Secure Internet Browsing On The Go. How To – Keepgo

Secure Internet Browsing On The Go. How To

Coffee Shop with a "Danger, Free WiFi sign "

When you are on the road with a limited amount of mobile data, you will think twice before doing Facebook check-ins everywhere you go. That’s why the exposure to free public WiFi hotspots has been of great benefit for travelers, after all, accessing a free WiFi network can be as easy as ordering a cup of coffee.

Unfortunately, this freedom comes at a high price, and only some of us truly understand that it takes almost no effort to secretly monitor and even take over the exchange of information over a public WiFi network.

The same features that make free WiFi hotspots enticing to consumers make them desirable to cyber criminals. Open to public WiFi networks do not require any authentication in order to establish network connection. This creates an amazing chance for the hacker to get access to WiFi enabled devices on the same network. The Achilles’ heel of free WiFi is the ability for the hackers to get right between of you and the connection point so instead of communicating directly with the hotspot, you will be relaying your info to the interceptor who then will relay it further.  So, if you laptop contains sensitive information (or precious business files), connecting to a public WiFi is the shortest way for you to lose your data (and maybe your job)

If your job often takes you on the road, it is not hard to foresee a situation, when unsecured , public WiFi hotspot is the only connection available, and the deadline is breathing down your neck. If you want to avoid getting into hackers’ traps during your next work trip, give these useful tips a quick read.

Free is Not Always Rainbows and Unicorns

As a general rule of thumb never connect to a network labeled "Free WiFi" - they might require you to sign up for a newsletter or get spammy promotional materials, even if the connection itself is safe and secure. If you are not sure that you are connected to an official network, simply ask. If you are in a coffee shop or restaurant, employees will know the name of the official network and help you get online. If there is no one to ask, simply try to find a different spot to connect.

Pocket WiFi to the Rescue

Consider switching to a personal WiFi hotspot instead of using hotel Internet or free public WiFi. You can buy one before your trip and stay connected to the web every step of the way. It will save you a lot of time and give you “peace of mind” on the road. You will be able to replenish your data any time you need and connect all your mobile devices to a secure mobile network.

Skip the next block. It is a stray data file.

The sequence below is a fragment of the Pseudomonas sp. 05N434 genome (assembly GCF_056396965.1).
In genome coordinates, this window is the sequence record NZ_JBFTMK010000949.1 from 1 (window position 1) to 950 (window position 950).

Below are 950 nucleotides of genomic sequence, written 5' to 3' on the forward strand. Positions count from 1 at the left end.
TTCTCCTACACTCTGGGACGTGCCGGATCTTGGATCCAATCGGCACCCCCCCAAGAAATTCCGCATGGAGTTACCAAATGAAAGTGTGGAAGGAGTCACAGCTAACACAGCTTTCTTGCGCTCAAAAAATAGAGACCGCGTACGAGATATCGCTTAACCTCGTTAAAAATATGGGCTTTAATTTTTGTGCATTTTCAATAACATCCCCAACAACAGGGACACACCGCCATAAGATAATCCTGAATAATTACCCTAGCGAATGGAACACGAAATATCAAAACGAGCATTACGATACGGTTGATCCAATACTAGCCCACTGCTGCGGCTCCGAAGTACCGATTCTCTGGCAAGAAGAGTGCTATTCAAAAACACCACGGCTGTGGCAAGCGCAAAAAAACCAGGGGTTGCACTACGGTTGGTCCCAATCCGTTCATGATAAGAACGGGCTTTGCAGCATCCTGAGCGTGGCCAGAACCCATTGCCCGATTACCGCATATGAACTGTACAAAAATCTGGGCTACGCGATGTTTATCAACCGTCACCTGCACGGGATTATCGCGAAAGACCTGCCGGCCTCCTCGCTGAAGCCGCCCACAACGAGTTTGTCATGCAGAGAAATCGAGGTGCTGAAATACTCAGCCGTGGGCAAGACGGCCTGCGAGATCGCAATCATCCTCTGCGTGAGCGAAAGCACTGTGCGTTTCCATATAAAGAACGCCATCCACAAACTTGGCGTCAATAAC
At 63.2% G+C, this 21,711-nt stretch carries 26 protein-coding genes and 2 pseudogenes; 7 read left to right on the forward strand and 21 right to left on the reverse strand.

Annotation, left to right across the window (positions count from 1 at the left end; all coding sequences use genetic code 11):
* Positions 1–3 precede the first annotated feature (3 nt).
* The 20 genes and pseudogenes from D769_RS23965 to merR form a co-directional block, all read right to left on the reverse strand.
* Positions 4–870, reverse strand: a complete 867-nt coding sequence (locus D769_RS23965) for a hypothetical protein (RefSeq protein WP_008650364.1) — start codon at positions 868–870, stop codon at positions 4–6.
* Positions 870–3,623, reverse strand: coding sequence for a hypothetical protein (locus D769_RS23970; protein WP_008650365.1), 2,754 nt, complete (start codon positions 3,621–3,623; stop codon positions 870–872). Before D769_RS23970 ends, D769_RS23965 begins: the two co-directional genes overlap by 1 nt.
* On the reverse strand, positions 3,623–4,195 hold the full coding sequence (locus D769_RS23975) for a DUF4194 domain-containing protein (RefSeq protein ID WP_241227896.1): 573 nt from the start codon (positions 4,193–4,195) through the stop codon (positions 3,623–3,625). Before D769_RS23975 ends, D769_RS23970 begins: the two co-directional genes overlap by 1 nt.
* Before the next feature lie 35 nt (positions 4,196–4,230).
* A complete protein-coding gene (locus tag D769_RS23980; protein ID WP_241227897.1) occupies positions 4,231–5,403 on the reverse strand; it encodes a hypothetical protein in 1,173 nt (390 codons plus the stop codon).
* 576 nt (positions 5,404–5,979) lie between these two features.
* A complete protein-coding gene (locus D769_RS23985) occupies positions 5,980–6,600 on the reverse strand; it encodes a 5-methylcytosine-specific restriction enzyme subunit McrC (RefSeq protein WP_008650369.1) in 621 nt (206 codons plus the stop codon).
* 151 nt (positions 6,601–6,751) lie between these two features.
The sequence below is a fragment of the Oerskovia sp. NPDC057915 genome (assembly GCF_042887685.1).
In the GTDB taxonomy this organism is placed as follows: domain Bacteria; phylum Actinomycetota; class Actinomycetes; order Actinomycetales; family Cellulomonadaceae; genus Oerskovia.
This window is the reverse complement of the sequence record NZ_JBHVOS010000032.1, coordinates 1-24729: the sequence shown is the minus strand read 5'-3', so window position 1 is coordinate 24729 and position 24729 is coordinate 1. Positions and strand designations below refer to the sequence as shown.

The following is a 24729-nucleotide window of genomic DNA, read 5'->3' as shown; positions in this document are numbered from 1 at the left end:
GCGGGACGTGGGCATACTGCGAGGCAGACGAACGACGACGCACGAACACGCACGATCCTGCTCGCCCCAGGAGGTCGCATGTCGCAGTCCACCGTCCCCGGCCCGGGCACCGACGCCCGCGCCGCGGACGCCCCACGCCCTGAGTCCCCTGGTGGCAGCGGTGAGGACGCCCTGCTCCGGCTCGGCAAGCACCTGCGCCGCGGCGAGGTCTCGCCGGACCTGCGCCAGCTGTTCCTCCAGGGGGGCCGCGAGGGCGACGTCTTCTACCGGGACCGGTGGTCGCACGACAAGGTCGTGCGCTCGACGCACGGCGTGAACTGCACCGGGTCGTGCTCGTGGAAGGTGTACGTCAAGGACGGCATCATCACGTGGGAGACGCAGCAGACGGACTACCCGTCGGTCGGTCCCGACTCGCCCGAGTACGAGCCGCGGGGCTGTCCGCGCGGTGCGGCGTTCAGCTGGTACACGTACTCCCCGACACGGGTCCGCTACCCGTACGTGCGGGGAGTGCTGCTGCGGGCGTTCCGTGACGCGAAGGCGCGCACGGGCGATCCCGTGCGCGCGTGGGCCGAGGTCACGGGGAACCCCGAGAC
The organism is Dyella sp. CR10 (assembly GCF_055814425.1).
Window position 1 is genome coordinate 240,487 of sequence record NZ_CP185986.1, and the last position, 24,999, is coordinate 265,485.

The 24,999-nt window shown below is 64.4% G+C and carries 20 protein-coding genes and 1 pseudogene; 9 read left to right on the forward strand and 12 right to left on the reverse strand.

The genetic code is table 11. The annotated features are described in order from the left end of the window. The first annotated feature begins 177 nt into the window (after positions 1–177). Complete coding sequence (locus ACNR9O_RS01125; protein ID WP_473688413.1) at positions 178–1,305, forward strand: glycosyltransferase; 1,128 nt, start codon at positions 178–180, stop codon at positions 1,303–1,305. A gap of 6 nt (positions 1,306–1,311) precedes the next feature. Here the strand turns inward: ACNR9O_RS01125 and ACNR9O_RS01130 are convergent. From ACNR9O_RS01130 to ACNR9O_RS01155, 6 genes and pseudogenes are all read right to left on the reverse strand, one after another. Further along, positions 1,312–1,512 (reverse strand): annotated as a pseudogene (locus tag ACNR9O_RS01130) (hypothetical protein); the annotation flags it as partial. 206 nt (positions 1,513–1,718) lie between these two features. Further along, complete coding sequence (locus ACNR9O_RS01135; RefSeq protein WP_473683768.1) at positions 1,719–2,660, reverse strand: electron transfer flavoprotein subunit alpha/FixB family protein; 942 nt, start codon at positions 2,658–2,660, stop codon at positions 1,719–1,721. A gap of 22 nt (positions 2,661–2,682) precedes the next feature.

Pocket WiFi

Say “Yes” to HTTPS

Check the "Always Use HTTPS" option on your frequently visited websites, or those that require you to type in some kind of identification. Hackers know how people recycle their passwords, so your credentials for a random forum you don't even remember about, can be the same as it is for your email or bank network, and by sending that info through unencrypted connection you simply invite the perpetrators to steal your personal information. The majority of sites that require a personal identification have the "HTTPS" option somewhere - find it.

Keep Your Passwords Safe

Using unique passwords for different accounts can be of great help when one of your accounts gets hacked. It is not always easy to keep track of all your user names and passwords, so installing a password manager app on your phone can come in handy. Just make sure to memorize your credentials for your password manager.

password table

Avoid Auto-Connecting to WiFi Hotspots

Your mobile device may be set to connect to any available WiFi hotspot, which can put your privacy and security in danger. Not only will your smartphone or tablet connect to a potentially malicious network without your permission, your sensitive information may appear in the wrong hands.

Make sure to disable the “auto-connect” option on all your WiFi enabled gadgets.

Disable Your WiFi When You Don’t Need It

Even if you're not active on the network, that WiFi chip in your computer still exchanges data with any networks within range. If you don't need Internet connection for your current task, just disable the WiFi option altogether. It is actually a double blessing as your battery will last longer.

Don’t Neglect Your Firewall

Firewalls generally serve two useful purposes: they filter the traffic that comes into your network from outside and they control what devices on your network may send there. Disabling your firewall will make your computer impervious to cyber-attacks. It will not provide complete protection but it is a setting that should be always on.  


Run Antivirus Software

Even if you take all possible public WiFi security measures, you will still run into trouble every now and again. That’s just how it is in this digital day and age. That’s why having an Internet security solution is a great way to protect your mobile devices from outside shenanigans, especially when you are on the road.  

Knowing about the hidden dangers of public WiFi will help you secure your important data and keep the hackers away.

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